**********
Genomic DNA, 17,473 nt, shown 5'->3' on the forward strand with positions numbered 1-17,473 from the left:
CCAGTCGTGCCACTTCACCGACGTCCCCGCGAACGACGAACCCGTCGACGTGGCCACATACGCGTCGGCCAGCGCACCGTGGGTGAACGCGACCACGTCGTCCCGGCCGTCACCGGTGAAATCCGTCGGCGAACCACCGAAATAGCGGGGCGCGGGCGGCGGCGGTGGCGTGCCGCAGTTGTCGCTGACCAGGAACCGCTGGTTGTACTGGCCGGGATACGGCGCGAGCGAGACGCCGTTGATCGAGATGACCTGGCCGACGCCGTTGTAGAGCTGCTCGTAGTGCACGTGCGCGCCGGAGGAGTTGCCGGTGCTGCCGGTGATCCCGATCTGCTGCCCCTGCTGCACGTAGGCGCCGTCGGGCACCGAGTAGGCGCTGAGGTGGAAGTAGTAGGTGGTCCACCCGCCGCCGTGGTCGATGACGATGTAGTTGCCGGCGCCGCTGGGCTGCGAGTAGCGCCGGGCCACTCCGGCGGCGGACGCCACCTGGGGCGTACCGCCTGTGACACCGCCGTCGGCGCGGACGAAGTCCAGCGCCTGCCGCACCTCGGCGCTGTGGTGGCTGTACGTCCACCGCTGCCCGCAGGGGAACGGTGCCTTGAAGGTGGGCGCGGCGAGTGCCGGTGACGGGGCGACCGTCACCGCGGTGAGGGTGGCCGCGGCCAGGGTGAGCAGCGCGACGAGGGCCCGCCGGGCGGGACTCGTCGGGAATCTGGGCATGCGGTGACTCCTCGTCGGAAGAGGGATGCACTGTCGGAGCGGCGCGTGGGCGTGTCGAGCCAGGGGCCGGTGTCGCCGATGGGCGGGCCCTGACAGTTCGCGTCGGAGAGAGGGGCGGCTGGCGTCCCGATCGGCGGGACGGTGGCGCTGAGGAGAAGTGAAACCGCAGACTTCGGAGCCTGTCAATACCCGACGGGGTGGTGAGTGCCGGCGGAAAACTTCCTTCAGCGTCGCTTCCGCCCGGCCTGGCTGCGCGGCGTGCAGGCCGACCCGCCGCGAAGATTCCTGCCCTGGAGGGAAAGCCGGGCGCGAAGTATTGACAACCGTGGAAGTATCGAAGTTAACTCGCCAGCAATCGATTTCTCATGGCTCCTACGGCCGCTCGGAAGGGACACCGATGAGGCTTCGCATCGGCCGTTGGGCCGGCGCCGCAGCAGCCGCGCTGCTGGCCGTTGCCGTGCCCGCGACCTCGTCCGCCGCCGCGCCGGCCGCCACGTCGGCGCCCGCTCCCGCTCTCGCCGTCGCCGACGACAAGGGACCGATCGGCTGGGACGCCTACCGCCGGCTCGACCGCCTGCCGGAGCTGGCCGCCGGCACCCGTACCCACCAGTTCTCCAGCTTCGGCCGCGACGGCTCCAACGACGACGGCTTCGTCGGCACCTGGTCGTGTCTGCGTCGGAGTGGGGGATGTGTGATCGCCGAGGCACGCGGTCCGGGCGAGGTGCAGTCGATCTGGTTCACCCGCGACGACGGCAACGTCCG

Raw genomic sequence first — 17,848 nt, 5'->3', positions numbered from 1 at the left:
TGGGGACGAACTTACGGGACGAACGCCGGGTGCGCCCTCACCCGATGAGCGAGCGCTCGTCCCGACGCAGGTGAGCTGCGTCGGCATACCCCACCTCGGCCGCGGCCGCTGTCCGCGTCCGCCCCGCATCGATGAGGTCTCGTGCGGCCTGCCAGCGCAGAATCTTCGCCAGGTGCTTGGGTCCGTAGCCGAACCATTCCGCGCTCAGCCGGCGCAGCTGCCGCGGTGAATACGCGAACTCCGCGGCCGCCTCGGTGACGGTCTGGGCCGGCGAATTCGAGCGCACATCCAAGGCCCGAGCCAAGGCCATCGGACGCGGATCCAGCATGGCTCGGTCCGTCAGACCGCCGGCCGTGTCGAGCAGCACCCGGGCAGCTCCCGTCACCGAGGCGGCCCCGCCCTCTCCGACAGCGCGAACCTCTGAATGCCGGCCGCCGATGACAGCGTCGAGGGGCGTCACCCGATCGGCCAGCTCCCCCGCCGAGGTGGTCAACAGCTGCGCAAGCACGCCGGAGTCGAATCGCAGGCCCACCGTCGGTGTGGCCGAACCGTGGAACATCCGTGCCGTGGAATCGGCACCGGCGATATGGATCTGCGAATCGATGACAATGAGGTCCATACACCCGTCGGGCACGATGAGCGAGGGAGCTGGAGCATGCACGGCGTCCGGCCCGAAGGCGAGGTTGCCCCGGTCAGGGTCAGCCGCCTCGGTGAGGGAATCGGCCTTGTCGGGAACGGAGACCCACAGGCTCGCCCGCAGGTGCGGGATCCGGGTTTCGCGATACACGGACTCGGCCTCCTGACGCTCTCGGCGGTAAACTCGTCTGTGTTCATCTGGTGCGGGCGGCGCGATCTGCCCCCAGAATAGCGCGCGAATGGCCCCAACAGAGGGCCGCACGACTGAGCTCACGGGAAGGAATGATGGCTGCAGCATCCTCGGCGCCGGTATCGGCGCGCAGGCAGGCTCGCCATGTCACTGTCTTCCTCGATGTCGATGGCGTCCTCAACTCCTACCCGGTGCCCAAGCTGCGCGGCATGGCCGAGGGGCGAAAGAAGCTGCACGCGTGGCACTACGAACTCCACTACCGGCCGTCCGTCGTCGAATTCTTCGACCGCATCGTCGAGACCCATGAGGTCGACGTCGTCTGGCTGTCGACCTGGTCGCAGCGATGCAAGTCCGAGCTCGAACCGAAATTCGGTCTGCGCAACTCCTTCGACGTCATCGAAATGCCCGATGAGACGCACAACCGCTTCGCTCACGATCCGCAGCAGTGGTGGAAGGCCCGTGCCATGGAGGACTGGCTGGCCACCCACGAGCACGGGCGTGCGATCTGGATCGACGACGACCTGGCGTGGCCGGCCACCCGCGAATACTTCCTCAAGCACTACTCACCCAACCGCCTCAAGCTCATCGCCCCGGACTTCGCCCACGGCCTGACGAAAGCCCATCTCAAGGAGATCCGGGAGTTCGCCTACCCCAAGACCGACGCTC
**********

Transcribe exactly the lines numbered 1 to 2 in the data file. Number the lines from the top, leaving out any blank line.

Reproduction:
Genomic DNA, 17,473 nt, shown 5'->3' on the forward strand with positions numbered 1-17,473 from the left:
CCAGTCGTGCCACTTCACCGACGTCCCCGCGAACGACGAACCCGTCGACGTGGCCACATACGCGTCGGCCAGCGCACCGTGGGTGAACGCGACCACGTCGTCCCGGCCGTCACCGGTGAAATCCGTCGGCGAACCACCGAAATAGCGGGGCGCGGGCGGCGGCGGTGGCGTGCCGCAGTTGTCGCTGACCAGGAACCGCTGGTTGTACTGGCCGGGATACGGCGCGAGCGAGACGCCGTTGATCGAGATGACCTGGCCGACGCCGTTGTAGAGCTGCTCGTAGTGCACGTGCGCGCCGGAGGAGTTGCCGGTGCTGCCGGTGATCCCGATCTGCTGCCCCTGCTGCACGTAGGCGCCGTCGGGCACCGAGTAGGCGCTGAGGTGGAAGTAGTAGGTGGTCCACCCGCCGCCGTGGTCGATGACGATGTAGTTGCCGGCGCCGCTGGGCTGCGAGTAGCGCCGGGCCACTCCGGCGGCGGACGCCACCTGGGGCGTACCGCCTGTGACACCGCCGTCGGCGCGGACGAAGTCCAGCGCCTGCCGCACCTCGGCGCTGTGGTGGCTGTACGTCCACCGCTGCCCGCAGGGGAACGGTGCCTTGAAGGTGGGCGCGGCGAGTGCCGGTGACGGGGCGACCGTCACCGCGGTGAGGGTGGCCGCGGCCAGGGTGAGCAGCGCGACGAGGGCCCGCCGGGCGGGACTCGTCGGGAATCTGGGCATGCGGTGACTCCTCGTCGGAAGAGGGATGCACTGTCGGAGCGGCGCGTGGGCGTGTCGAGCCAGGGGCCGGTGTCGCCGATGGGCGGGCCCTGACAGTTCGCGTCGGAGAGAGGGGCGGCTGGCGTCCCGATCGGCGGGACGGTGGCGCTGAGGAGAAGTGAAACCGCAGACTTCGGAGCCTGTCAATACCCGACGGGGTGGTGAGTGCCGGCGGAAAACTTCCTTCAGCGTCGCTTCCGCCCGGCCTGGCTGCGCGGCGTGCAGGCCGACCCGCCGCGAAGATTCCTGCCCTGGAGGGAAAGCCGGGCGCGAAGTATTGACAACCGTGGAAGTATCGAAGTTAACTCGCCAGCAATCGATTTCTCATGGCTCCTACGGCCGCTCGGAAGGGACACCGATGAGGCTTCGCATCGGCCGTTGGGCCGGCGCCGCAGCAGCCGCGCTGCTGGCCGTTGCCGTGCCCGCGACCTCGTCCGCCGCCGCGCCGGCCGCCACGTCGGCGCCCGCTCCCGCTCTCGCCGTCGCCGACGACAAGGGACCGATCGGCTGGGACGCCTACCGCCGGCTCGACCGCCTGCCGGAGCTGGCCGCCGGCACCCGTACCCACCAGTTCTCCAGCTTCGGCCGCGACGGCTCCAACGACGACGGCTTCGTCGGCACCTGGTCGTGTCTGCGTCGGAGTGGGGGATGTGTGATCGCCGAGGCACGCGGTCCGGGCGAGGTGCAGTCGATCTGGTTCACCCGCGACGACGGCAACGTCCG